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Publication numberUS2242299 A
Publication typeGrant
Publication dateMay 20, 1941
Filing dateMay 15, 1940
Priority dateMay 15, 1940
Publication numberUS 2242299 A, US 2242299A, US-A-2242299, US2242299 A, US2242299A
InventorsHarrington Paul J, Priestman George D
Original AssigneeStandard Oil Dev Co
Export CitationBiBTeX, EndNote, RefMan
External Links: USPTO, USPTO Assignment, Espacenet
Vapor recovery system
US 2242299 A
Abstract  available in
Images(1)
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Claims  available in
Description  (OCR text may contain errors)

y 1941- P. J. HARRINGTON ETAL 2,242,299

VAPOR RECOVERY SYSTEM Filed May 15, 1940 SECONDARY c004 nvG i I I a. i

a L 6 f /N/ 7-1.4 L l J c L EXPAND/Arc u- We COMPREss/NC wwr 124 Irv/Arc (o/ 17 125.55 104/ 5N6 IIVE raw-1) VA Po 7: 7'0 AIR l ms [lg 5 13%)?! f2 1 Patented May 20, 1941 VAPOR. RECOVERY SYSTEM Paul J. Harrington, Mountainside, and George D. Priestman, Hillside, N. J., assignors to Standard Oil Development Company, a corporation of Delaware Application May l5, 1940, Serial No. 335,402

Claims.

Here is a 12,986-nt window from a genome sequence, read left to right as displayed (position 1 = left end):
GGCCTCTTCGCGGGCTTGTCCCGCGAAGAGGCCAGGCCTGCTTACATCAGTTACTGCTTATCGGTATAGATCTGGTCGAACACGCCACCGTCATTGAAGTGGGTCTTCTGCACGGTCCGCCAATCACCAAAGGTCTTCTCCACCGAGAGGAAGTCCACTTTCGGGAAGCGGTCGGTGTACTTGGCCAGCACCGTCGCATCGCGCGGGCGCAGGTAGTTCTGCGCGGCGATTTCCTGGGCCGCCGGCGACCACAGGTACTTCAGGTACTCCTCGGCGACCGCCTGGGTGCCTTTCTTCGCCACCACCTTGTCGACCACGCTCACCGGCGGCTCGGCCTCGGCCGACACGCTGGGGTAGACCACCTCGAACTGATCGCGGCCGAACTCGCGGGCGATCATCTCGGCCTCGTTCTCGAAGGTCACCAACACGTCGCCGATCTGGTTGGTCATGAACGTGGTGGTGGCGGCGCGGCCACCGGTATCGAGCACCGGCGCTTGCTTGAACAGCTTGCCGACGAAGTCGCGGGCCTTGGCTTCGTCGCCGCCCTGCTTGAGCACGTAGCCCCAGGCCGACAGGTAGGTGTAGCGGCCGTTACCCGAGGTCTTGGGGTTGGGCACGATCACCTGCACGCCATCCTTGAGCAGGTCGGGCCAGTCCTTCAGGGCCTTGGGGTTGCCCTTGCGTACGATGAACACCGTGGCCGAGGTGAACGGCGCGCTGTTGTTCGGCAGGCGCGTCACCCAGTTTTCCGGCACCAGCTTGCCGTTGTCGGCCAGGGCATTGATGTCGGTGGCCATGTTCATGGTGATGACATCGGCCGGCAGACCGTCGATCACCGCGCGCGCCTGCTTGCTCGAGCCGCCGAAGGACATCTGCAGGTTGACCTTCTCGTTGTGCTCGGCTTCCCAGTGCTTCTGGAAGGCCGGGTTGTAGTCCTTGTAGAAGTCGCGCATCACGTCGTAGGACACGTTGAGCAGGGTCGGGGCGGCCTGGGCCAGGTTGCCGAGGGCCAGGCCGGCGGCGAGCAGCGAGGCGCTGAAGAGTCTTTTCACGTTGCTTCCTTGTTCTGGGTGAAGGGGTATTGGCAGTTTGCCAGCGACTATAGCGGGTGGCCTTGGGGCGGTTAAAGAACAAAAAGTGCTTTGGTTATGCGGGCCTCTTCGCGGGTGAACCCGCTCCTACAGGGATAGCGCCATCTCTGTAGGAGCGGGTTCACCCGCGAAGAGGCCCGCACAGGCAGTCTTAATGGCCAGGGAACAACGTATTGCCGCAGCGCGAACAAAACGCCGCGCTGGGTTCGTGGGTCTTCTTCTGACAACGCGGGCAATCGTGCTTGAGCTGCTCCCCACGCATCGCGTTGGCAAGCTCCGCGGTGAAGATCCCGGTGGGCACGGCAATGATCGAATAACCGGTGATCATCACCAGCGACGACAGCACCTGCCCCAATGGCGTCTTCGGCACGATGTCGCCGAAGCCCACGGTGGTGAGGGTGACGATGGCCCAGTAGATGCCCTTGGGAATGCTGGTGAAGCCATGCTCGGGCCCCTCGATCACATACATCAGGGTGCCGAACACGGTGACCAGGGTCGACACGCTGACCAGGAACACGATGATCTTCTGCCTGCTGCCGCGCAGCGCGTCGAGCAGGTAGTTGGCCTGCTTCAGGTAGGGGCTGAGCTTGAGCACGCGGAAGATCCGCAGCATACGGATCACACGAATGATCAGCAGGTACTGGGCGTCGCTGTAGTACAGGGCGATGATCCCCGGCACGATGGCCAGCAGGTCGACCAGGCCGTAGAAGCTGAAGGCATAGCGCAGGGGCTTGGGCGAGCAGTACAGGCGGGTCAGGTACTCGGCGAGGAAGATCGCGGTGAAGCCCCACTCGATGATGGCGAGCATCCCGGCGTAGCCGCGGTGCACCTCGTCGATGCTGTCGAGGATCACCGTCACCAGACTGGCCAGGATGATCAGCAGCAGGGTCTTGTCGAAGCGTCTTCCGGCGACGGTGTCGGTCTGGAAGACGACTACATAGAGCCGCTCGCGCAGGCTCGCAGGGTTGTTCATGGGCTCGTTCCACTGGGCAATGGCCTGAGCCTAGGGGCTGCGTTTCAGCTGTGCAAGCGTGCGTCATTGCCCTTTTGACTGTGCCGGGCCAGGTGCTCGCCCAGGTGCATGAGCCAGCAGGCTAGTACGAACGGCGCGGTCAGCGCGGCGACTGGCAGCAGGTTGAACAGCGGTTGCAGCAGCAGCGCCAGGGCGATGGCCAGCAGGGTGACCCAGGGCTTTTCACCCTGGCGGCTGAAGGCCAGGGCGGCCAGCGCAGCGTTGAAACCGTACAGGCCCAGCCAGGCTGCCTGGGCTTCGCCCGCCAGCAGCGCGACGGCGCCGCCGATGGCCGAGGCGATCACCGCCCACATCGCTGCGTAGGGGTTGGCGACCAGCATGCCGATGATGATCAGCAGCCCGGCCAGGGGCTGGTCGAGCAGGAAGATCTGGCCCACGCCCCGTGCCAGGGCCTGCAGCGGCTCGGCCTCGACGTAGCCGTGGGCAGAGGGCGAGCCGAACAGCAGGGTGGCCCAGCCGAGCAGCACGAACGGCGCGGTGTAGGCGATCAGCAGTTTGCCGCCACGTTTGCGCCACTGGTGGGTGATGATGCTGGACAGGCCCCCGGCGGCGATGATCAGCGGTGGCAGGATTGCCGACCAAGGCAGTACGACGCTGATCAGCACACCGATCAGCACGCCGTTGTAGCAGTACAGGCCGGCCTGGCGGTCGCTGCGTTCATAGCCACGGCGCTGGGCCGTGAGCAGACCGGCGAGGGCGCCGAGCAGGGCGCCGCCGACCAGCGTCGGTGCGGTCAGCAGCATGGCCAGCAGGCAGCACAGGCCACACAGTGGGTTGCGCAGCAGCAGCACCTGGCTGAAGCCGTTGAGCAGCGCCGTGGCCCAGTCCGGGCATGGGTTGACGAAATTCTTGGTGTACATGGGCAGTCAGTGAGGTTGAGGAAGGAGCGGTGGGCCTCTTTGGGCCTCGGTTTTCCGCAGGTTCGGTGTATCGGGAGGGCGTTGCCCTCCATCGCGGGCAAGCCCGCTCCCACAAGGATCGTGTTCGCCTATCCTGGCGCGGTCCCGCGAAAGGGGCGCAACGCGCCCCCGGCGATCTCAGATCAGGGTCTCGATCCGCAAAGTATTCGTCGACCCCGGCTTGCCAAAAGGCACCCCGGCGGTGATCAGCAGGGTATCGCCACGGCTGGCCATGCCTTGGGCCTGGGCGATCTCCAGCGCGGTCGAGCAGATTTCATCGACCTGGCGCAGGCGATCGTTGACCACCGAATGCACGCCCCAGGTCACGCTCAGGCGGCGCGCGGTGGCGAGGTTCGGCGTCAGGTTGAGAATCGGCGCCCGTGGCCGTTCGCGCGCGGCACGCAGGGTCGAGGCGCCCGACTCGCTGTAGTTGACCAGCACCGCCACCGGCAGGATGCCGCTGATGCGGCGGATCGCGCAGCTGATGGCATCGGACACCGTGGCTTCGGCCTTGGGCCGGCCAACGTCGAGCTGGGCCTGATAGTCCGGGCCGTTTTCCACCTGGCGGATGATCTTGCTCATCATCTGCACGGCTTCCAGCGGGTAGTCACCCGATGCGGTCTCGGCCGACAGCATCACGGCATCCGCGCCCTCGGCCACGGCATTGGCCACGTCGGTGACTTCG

The present invention is concerned with the recovery of vaporous constituents from gases containing the same. The invention is more particularly directed to an improved process and apparatus comprising compressing, and expanding stages by which valuable petroleum hydrocarbon constituents, particularly those constituents which may be included in motor fuels and utilized in polymerization, alkylation and related processes are recovered. In accordance with the present process feed gases containing recoverable vaporous constituents are passed through a compression zone. The come pressed gases are cooled in an initial cooling zone with water or equivalent means and further cooled in a secondary cooling zone with expanded gases. The cooled compressed feed gases are coolin passed from the secondary cooling zone to a vaporous constituents from gas mixture in order to prevent the loss of the same. For example, in the refining of petroleum oils in which volatile motor fuels and similar oils'are stored in vaportight cone roofs, pressure or equivalent tanks and the like, an appreciable quantity of the oil is lost in the vapors expelled from the tanks as a result of filling the tanks or due to the. expansion of vapors in the tanks with daily temperature changes. Methods which have been pro.